By TRAVIS SMITH
BIRDTOWN TRIBAL COUNCIL REP.
First, I want to apologize for not attending the back-to-school giveaway with the community. I hear it was a major success and over 200 kids were helped with this giveaway. Those that did not receive assistance should be receiving your bag this weekend. Next, I would like to apologize to my son, Rayce, for missing his Middle School Orientation. I know he’s overly excited to move in to middle school and to see his friends again.
Thursday, Aug. 10
Our morning starts off with the flight to DC and meetings start with National Indian Gaming Commission Chairman Jonodev Chaudhuri (Muscogee Creek), Vice Chair Kathryn Isom-Claus (Taos Pueblo), and Associate Commissioner Sequoyah Simmermeyer (Coharie – NC State recognized tribe), and Director of Finance Yvonne Lee. Our discussions covered past oversights and deadlines. We assured the Commission that, with the current administration and the work from our TCGE and TGC, that would not happen again. We also discussed the deficiency report that we have received in the last few days on the management agreement pending. All the merits are being addressed, and there were no major findings. This was also a great time to reassure the NIGC that the Eastern Band of Cherokee Indians was on sound ground once again and moving forward.
From there, we headed on to the Hart Senate office Building to meet with Senate Indian Affairs Committee Chairman John Hoeven (R-ND) and Mike Andrews, staff director. The meeting started off on the Discussion of the Lumbee Recognition Bill. Just so you know, this has been going on for a century or longer. We bring forward the same stance we have had for years that we’re not against anyone receiving federal recognition, but they should go through the process laid out by the Department of Interior, in the Federal Acknowledgment of American Indian Tribes.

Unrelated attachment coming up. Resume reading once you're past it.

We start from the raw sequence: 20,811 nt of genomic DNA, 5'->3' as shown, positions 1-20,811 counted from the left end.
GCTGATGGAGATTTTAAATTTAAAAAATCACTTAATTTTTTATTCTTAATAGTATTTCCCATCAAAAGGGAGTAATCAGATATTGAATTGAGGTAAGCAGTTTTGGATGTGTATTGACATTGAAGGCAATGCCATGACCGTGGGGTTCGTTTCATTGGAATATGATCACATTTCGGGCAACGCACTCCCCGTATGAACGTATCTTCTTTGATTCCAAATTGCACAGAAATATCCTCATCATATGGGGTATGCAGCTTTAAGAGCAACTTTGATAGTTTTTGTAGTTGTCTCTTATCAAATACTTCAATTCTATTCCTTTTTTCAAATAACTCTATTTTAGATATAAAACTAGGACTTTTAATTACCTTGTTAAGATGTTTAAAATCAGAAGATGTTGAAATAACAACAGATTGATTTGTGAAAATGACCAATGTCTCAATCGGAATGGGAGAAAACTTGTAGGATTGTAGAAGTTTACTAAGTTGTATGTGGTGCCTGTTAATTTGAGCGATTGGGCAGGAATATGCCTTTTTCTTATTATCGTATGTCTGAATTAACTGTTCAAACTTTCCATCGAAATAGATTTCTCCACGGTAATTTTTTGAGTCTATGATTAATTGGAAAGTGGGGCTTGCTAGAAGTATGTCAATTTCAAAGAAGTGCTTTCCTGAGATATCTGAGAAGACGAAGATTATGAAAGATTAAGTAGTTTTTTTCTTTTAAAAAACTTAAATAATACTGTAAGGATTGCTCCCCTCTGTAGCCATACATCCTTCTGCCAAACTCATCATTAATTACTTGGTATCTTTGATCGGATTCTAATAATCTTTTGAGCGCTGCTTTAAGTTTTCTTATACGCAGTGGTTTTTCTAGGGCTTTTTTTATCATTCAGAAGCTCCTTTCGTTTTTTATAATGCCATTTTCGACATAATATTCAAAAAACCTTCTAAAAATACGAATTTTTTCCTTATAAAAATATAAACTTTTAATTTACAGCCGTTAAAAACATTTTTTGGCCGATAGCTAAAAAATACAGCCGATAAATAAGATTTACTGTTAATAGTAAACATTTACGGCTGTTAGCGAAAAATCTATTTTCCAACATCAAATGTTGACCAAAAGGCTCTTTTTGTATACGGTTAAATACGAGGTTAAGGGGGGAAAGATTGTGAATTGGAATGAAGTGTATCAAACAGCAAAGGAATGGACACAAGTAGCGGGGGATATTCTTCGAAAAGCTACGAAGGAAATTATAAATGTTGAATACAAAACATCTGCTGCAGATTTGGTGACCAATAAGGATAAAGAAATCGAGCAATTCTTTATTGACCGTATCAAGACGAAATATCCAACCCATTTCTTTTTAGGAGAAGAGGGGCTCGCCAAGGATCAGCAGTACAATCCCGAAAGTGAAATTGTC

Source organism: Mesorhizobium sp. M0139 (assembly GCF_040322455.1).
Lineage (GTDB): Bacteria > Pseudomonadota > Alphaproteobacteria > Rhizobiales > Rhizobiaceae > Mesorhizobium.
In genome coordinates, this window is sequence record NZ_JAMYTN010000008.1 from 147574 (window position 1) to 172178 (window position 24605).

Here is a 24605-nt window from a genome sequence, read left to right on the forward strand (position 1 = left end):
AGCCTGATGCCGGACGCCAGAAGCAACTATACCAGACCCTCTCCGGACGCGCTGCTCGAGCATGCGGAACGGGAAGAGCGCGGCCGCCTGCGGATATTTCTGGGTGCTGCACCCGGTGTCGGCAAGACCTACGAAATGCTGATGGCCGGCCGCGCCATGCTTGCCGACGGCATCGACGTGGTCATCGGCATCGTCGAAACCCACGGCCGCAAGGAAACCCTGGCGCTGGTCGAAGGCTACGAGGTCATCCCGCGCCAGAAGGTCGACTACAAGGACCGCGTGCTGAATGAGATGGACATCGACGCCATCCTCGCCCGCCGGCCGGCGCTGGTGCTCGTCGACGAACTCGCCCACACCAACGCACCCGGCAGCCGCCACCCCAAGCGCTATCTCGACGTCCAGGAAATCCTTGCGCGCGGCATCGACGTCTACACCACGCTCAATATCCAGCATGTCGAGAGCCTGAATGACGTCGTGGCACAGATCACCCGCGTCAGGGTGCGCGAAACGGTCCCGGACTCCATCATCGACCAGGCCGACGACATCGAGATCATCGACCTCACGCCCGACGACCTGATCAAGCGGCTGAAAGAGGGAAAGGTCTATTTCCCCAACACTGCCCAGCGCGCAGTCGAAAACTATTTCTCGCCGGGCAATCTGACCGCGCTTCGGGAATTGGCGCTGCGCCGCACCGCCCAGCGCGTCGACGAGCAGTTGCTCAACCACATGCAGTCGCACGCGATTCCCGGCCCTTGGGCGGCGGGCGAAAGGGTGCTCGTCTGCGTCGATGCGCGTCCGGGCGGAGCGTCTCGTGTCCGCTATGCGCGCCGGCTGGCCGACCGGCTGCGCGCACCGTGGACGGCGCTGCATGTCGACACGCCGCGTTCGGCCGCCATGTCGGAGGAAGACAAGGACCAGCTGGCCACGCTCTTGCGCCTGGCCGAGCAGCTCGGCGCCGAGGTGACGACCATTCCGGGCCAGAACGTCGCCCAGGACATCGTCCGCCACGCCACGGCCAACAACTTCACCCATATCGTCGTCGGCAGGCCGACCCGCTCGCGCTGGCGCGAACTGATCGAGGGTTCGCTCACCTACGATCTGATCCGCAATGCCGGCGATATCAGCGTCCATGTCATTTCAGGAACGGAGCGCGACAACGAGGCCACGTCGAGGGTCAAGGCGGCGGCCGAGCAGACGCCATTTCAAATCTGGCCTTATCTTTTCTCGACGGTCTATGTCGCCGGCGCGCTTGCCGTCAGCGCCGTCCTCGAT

The Lumbees have claimed multiple tribal identities and experts question their native ancestry. The new OFA rule clarifies that they will now only show that 80 percent of their membership has Native American ancestry. During the end of the Obama Administration, there was a solicitor’s opinion which recommended allowing the Lumbee to go thru the OFA process. All these, as well as dollars and cents, were discussed. In 2011, the CBO (Congressional Budget Office) estimated the cost to the Federal Government for program funding would top out around $850 million over five years based on 54,000 enrolled Lumbee.
Next discussion was on the opioid abuse, and we all know this isn’t just an EBCI problem but a nationwide problem. Senator Hoeven wanted to hear our story and make sure he had the facts to present to the POTUS during discussion, and the national emergency declared by Trump on Opioid Abuse. We gave him the facts we had and we offered to send his staff more information once we returned.
Senator Hoeven also asked about what he has heard through news on FBI and housing. This was a great time for us to clear the air and make sure he knew, we as the EBCI, were in a better place today and moving forward. We also informed him there were no charges from that FBI show. He was glad to hear from us and eager to meet again. It’s good to have friends like Senator Hoeven in DC.
Off to 1600 Pennsylvania Ave.